On the heels of a government watchdog’s decision to let Northrop Grumman move forward with development of the US Air Force’s Long Range Strike-Bomber, the service plans to release additional details about the secretive program in March.
The Air Force will unveil previously undisclosed information about its next-generation bomber sometime in the coming weeks, likely in the first week of March, said Lt. Gen. Mike Holmes, deputy chief of staff for strategic plans and requirements, Feb. 18 during an event hosted by the Mitchell Institute.
Talking to reporters after the event, Holmes declined to give specifics about exactly what information the Air Force plans to roll out.
“I’m not going to get in the way of the Secretary and the Chief there, but we will see,” Holmes said. “It depends on the classification level, it depends on exactly what we want to reveal about the airplane at this point, and we will be careful about what we reveal about the airplane at this point.”
The GAO’s Feb. 16 decision to deny Boeing’s protest of the Air Force’s award of LRS-B to Northrop ended months of speculation about who would build the new bomber. But questions remain about the Air Force’s plan to move forward with the costly plane.
The Air Force still has not released crucial details about the bomber itself, including the value of the contract awarded to Northrop Oct. 27 for engineering, manufacturing and development. The LRS-B’s size, weight and payload remain unknowns, as do the extent of its stealth capabilities. Top officials also declined to say what companies will build key components of the aircraft, though it is likely Pratt & Whitney will develop the engine.
During Holmes’ presentation, retired Gen. John Michael Loh, who served as the chief of Air Combat Command, criticized the Air Force’s lack of transparency on LRS-B. Loh urged the Air Force to release additional details, particularly the members of the industry team that will build the next-generation bomber, in order to drum up support for the costly program on Capitol Hill and in the public eye.
“You are going to have to fight for LRS-B every day, every week, every month, every year, because there are people out there that are going to try to kill it, they are all over this town,” Loh said. “The sooner the Air Force can release the team, the industry team on LRS-B, the more support you are going to get. If you don’t do that, it isn’t going to survive.”
Loh said Air Force Chief of Staff Gen. Mark Welsh assured him the service would release additional details about the program once the Government Accountability Office ruled on Boeing’s protest of the contract award.
“If you want congressional support, if you want industry support, you’ve got to get that thing out there and you cant let the RCO run the security on it,” Loh said, referring to the Rapid Capabilities Office, a small Air Force acquisitions group that handles secretive programs.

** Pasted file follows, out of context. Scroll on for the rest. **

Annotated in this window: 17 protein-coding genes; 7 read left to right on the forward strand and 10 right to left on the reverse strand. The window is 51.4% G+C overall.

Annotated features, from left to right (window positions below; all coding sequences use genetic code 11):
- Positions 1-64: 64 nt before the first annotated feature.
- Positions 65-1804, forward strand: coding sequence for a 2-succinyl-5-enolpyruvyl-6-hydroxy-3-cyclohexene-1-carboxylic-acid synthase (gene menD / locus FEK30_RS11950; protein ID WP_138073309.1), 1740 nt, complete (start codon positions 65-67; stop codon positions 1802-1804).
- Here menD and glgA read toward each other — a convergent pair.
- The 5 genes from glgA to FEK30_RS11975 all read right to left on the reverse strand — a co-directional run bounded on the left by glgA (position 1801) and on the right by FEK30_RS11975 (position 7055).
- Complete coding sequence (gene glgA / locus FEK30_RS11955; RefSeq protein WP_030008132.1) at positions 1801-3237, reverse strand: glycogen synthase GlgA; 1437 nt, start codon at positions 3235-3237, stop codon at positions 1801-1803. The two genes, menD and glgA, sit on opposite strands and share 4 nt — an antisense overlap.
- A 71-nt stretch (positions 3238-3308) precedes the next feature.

The service and industry team had hit pause on the LRS-B program after Boeing and partner Lockheed filed a bid protest with the GAO Nov. 6 over the award to Northrop. But with the GAO’s recent decision to deny Boeing’s protest, Northrop and the Air Force can move forward with engineering and development work, in anticipation of a tentative 2025 date for reaching initial operating capability.
“This confirms that the U.S. Air Force conducted an extraordinarily thorough selection process and selected the most capable and affordable solution,” according to a statement by Randy Belote, Northrop vice president of strategic communications.
The Air Force allotted about $12.1 billion in research, development, test and evaluation funds for LRS-B over the next five years, according to the service’s fiscal 2017 budget request. This figure is about $3.5 billion less than the Air Force had planned for last year, a delta that reflects an updated cost estimate since the service awarded Northrop the contract.
Boeing will review the GAO’s decision and decide on its next step in the coming days, according to a company statement following the announcement. GAO decisions cannot be appealed, but Boeing can choose to bring its case before the US Court of Federal Claims.
“We continue to believe that our offering represents the best solution for the Air Force and the nation, and that the government’s selection process was fundamentally and irreparably flawed,” the Boeing statement reads.
At the time the protest was filed, Boeing and Lockheed called the selection process for the LRS-B “fundamentally flawed” in a joint statement, taking issue specifically with the cost evaluation performed by the government. But the companies faced long odds of a successful protest. As a recent annual report on the defense acquisition system noted, only around 2 percent of defense protests were actually upheld in 2013, the last year data was available. This rate is lower than the overall federal rate for that year, which was just under 4 percent.
Additionally, the Air Force, clearly eager to avoid a repeat of the decade-long tanker saga when a Boeing protest eventually reversed the original award to Airbus, took great pains to insulate the LRS-B award.